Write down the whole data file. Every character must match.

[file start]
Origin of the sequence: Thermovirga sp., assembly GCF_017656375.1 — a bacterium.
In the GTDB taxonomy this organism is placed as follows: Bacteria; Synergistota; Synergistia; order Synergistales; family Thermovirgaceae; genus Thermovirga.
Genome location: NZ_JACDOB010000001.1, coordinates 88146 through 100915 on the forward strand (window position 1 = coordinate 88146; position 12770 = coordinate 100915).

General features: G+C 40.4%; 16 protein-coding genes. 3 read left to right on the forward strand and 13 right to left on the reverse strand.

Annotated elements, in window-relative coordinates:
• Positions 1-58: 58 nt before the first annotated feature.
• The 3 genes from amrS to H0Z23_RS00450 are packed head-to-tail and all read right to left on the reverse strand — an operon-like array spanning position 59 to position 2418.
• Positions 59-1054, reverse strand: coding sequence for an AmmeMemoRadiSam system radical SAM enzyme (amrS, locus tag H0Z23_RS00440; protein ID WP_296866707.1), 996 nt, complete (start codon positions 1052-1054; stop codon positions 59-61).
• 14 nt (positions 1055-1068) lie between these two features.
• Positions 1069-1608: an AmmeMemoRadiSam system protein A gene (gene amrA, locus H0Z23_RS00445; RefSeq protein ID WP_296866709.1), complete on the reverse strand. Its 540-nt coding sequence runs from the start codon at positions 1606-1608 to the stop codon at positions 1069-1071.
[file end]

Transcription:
Origin of the sequence: Thermovirga sp., assembly GCF_017656375.1 — a bacterium.
In the GTDB taxonomy this organism is placed as follows: Bacteria; Synergistota; Synergistia; order Synergistales; family Thermovirgaceae; genus Thermovirga.
Genome location: NZ_JACDOB010000001.1, coordinates 88146 through 100915 on the forward strand (window position 1 = coordinate 88146; position 12770 = coordinate 100915).

General features: G+C 40.4%; 16 protein-coding genes. 3 read left to right on the forward strand and 13 right to left on the reverse strand.

Annotated elements, in window-relative coordinates:
• Positions 1-58: 58 nt before the first annotated feature.
• The 3 genes from amrS to H0Z23_RS00450 are packed head-to-tail and all read right to left on the reverse strand — an operon-like array spanning position 59 to position 2418.
• Positions 59-1054, reverse strand: coding sequence for an AmmeMemoRadiSam system radical SAM enzyme (amrS, locus tag H0Z23_RS00440; protein ID WP_296866707.1), 996 nt, complete (start codon positions 1052-1054; stop codon positions 59-61).
• 14 nt (positions 1055-1068) lie between these two features.
• Positions 1069-1608: an AmmeMemoRadiSam system protein A gene (gene amrA, locus H0Z23_RS00445; RefSeq protein ID WP_296866709.1), complete on the reverse strand. Its 540-nt coding sequence runs from the start codon at positions 1606-1608 to the stop codon at positions 1069-1071.